The Journal of Heart and Lung Transplantation
International Society for Heart and Lung Transplantation.
Case report| Volume 20, ISSUE 3, P375-380, March 2001

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Recurrence of giant cell myocarditis in cardiac allograft


      Background: Giant cell myocarditis causes essentially irreversible fulminant left ventricular dysfunction with associated conduction abnormalities and congestive failure. Response to immunosuppressive therapy is poor and cardiac transplantation is the only viable treatment option. The histologic hallmarks of giant cell myocarditis include a polymorphous inflammatory response with numerous multinucleated giant cells and extensive myocyte necrosis in a geographic pattern. There were 38 patients who received a cardiac transplant for giant cell myocarditis in the Giant Cell Myocarditis Registry. Among these patients, there were 9 recurrences of disease in the allograft. Concern has been expressed that recurrence of giant cell myocarditis in the allograft might be a contraindication for cardiac transplantation in the future.


      In our single-center analysis we describe the clinical and histologic findings of 5 patients transplanted for giant cell myocarditis at the Cleveland Clinic.


      All but 1 of the patients were New York Heart Association (NYHA) class 4 with an average cardiac index (CI) of 1.52 liters/min · m2. Of the 5 patients transplanted, 1 developed recurrent giant cell myocarditis. Routine right ventricular endomyocardial biopsy at 1 week exhibited severe multifocal myocardial fibrosis in addition to mild acute vascular rejection and mild grade 1A cellular rejection. Follow-up biopsy in this patient indicated grade IIIA moderate acute rejection in addition to multinucleated giant cells. Two distinct inflammatory processes were noted consisting of foci of T-cell inflammation identified by immunohistochemistry to be consistent with rejection, and a second inflammatory process with few mononuclear cells staining for macrophage or T-cell markers with eosinophils and myocyte necrosis consistent with giant cell myocarditis. Follow-up right ventricular endomyocardial biopsies (RVBXs) in this patient have subsequently demonstrated improvement in the degree of inflammatory infiltrate without vascular or significant cellular rejection. Vascular rejection was noted in 1 of the remaining 4 patients and was treated successfully with muramab-CD3 and plasmapheresis.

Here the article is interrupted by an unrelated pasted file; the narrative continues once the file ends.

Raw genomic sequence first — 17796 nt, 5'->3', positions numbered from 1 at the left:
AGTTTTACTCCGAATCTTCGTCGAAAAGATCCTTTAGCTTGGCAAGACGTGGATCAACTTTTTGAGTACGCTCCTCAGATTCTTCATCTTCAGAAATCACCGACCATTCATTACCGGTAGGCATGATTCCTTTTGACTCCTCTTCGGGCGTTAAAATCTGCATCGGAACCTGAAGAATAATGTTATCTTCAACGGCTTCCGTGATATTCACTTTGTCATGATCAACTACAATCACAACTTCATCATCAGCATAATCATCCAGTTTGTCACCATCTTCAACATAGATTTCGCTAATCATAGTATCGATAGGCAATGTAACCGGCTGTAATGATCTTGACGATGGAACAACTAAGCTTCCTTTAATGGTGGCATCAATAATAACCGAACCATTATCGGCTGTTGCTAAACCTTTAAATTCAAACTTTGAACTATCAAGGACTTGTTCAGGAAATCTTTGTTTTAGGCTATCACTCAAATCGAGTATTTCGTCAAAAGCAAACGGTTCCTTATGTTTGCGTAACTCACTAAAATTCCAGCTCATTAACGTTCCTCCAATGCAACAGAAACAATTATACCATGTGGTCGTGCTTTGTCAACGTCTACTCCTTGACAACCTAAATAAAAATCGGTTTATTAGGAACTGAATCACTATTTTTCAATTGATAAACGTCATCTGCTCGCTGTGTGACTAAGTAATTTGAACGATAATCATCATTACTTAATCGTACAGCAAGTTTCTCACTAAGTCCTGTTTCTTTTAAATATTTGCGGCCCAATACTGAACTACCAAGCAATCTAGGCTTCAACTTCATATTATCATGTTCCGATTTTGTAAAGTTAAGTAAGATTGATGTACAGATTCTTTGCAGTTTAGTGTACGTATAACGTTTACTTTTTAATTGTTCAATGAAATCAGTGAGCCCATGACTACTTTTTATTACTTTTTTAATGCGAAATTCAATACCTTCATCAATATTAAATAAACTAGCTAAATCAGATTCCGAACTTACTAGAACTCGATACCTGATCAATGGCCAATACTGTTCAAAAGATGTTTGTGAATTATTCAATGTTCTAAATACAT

Giant cell myocarditis should be expected to recur in the allograft and often does so concurrently with rejection. However, the disease in the allograft responds to therapy in a favorable manner, which differs dramatically from that in the native heart. This might be the result of detection of the disease at an earlier stage than in the native heart, or the immunosuppression milieu in the allograft. The favorable response to therapy suggests that the likelihood of recurrence of giant cell myocarditis should not be considered a barrier to transplantation.
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